Today Guest Uses Avatar To Guilt Viewers About Their Over Consumption
Thanks to James Cameron's Avatar, environmentalists have a whole new
way to preach to audiences about their over consumption. Invited on
Wednesday's Today show to showcase endangered species, Sea World and
Busch Garden's animal ambassador Julie Scardina played on the guilt of
viewers as she asked the Today cast if they had seen Avatar and warned
them: "You know our world is as amazing and incredible and
unique as Pandora and yet a lot of people don't realize it's being
destroyed in the same way." As Scardina played with a gibbon
NBC's Ann Curry prompted Scardina: "Why is this gibbon's habitat so
endangered?" which allowed Scardina to rail against logging,
development and "consumption" in general.
The following exchange was aired on the April 7 Today show:
MATT LAUER: We're back at 8:45am with Today's Call of the Wild. This morning protecting endangered animals. The Sea World and Busch Gardens Conservation Fund works to preserve habitats and help save many species from extinction. Julie Scardina is Sea World and Busch Gardens' ambassador or animal ambassador. So Julie good to see you.
JULIE SCARDINA, SEA WORLD AND BUSCH GARDENS: Good morning you guys.
LAUER: Nice to- and you are holding an animal that you described as one of the most incredible on the planet.
SCARDINA: It really is. I mean this little guy is one of the most acrobatic. Now this, this little guy is only eight months old so.
AL ROKER: He's just a baby.
SCARDINA: He's just, he's just hanging out with us. But these are one of the most acrobatic animals in the forest. 200 feet up!
MEREDITH VIEIRA: Is he a gibbon?
SCARDINA: That's right. There are about 15 species of gibbons and unfortunately all of them are endangered. You know if you guys saw the movie Avatar?
SCARDINA: You know our world is as amazing and incredible and unique as Pandora and yet a lot of people don't realize it's being destroyed in the same way.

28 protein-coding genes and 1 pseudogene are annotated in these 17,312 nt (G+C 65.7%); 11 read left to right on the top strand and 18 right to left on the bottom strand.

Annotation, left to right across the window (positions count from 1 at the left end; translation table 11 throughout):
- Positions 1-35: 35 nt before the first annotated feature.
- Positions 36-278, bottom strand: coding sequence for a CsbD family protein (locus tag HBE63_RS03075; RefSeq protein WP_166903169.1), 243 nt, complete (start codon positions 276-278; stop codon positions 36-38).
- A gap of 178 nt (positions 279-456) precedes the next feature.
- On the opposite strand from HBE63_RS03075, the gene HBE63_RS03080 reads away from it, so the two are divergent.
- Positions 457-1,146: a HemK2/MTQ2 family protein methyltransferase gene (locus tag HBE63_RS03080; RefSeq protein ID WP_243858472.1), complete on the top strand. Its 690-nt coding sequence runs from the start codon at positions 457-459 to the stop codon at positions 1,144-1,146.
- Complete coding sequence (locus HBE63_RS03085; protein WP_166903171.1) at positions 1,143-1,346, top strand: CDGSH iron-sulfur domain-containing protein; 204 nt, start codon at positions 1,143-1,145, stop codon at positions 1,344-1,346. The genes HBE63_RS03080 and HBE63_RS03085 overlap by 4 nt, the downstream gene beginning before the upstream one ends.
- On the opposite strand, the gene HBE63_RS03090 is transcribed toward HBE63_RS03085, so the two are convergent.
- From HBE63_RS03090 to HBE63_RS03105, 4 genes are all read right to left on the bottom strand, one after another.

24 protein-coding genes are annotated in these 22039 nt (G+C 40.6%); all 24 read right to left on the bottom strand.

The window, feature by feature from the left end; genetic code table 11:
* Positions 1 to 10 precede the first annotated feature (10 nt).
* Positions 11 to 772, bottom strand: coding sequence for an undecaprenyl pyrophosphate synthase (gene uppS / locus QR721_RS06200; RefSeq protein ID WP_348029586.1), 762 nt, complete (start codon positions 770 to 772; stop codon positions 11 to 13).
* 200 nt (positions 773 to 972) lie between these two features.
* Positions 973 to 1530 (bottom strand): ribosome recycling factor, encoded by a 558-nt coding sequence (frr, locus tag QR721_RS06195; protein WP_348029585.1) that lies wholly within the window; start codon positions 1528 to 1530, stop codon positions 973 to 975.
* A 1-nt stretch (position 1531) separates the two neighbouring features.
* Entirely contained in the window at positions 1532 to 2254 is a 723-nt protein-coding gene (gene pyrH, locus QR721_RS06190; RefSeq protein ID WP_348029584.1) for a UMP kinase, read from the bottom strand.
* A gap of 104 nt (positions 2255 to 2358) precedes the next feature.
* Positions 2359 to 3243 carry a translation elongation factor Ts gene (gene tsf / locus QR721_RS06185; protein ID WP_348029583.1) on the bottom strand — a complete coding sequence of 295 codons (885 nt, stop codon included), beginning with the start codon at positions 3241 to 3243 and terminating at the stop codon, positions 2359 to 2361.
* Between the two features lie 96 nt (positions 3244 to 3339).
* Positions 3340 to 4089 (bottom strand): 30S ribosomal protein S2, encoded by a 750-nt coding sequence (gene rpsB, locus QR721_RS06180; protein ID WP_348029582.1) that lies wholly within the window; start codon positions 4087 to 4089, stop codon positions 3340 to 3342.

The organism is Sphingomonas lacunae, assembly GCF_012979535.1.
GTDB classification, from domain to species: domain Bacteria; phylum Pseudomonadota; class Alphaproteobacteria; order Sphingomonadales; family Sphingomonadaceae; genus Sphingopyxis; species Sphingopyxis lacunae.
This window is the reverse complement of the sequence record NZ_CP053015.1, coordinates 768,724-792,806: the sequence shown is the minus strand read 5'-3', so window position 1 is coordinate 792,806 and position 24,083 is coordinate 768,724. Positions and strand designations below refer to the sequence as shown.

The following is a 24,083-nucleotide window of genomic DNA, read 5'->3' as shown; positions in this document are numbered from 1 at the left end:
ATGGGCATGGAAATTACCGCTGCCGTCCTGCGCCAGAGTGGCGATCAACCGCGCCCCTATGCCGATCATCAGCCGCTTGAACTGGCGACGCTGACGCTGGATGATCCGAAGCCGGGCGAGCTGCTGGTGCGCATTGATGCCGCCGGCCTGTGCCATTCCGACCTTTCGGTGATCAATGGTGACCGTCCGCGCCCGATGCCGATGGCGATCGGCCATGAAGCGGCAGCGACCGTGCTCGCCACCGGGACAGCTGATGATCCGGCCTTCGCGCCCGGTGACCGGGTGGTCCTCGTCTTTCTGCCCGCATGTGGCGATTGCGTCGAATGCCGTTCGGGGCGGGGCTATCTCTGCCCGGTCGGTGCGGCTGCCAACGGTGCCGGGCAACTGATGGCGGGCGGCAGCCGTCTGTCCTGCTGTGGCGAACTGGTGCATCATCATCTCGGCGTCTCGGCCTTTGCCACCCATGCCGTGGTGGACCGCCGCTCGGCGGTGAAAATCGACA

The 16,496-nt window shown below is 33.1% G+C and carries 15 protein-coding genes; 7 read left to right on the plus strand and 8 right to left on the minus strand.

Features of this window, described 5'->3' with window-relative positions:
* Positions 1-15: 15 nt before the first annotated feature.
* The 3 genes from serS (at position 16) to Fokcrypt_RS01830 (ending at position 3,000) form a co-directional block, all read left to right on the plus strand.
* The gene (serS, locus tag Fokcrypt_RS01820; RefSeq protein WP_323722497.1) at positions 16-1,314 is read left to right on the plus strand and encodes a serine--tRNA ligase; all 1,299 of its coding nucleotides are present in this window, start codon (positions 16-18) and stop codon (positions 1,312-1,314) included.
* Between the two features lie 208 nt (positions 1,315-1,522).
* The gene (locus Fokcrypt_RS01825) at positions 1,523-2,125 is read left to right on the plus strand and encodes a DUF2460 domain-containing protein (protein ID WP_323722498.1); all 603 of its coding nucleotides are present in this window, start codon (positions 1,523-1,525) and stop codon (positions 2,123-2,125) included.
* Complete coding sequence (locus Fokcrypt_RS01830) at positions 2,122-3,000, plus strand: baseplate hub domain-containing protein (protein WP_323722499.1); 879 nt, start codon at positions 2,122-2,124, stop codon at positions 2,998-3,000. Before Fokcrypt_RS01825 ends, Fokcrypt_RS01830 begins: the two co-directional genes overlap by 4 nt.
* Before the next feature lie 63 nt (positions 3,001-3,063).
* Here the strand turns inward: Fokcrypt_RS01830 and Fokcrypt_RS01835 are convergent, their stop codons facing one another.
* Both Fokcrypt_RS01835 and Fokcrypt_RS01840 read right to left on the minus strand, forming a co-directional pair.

ANN CURRY: Why is gibbons habitat, why is this gibbon's habitat so endangered?
SCARDINA: Well you know only 10 percent of it remains because of conversion to oil palm, conversion to well logging basically for, for wood. There's also development. There's a lot more people on the planet. Competition for resources. So-
VIEIRA: Are they captured also for exotic pets?
SCARDINA: Yes. They absolutely are.
VIEIRA: That's awful.
SCARDINA: So, you know it's, it's, just there are things people can do when they, when they travel or even at home to make sure that we do preserve by not buying exotic hardwoods-
SCARDINA: -and things like that.
SCARDINA: But all over the world there's just, there's a lot of stuff happening. Thirty percent of amphibians are, are endangered.
CURRY: Palm oil production is a major factor.
LAUER: He is really cool.
SCARDINA: Fifty percent of all primates are endangered or threatened with extinction.
VIEIRA: Oh my gosh!
LAUER: And people need to get involved. That's your message.
SCARDINA: That's, that's exactly right. Pay attention. Do the small things. Even the little things. Make sure that we reduce our consumption. Make sure that we're paying attention and saying, "You know do I really need this or can I share these resources with other critters?"
CURRY: Use less.
-Geoffrey Dickens is the senior news analyst at the Media Research Center.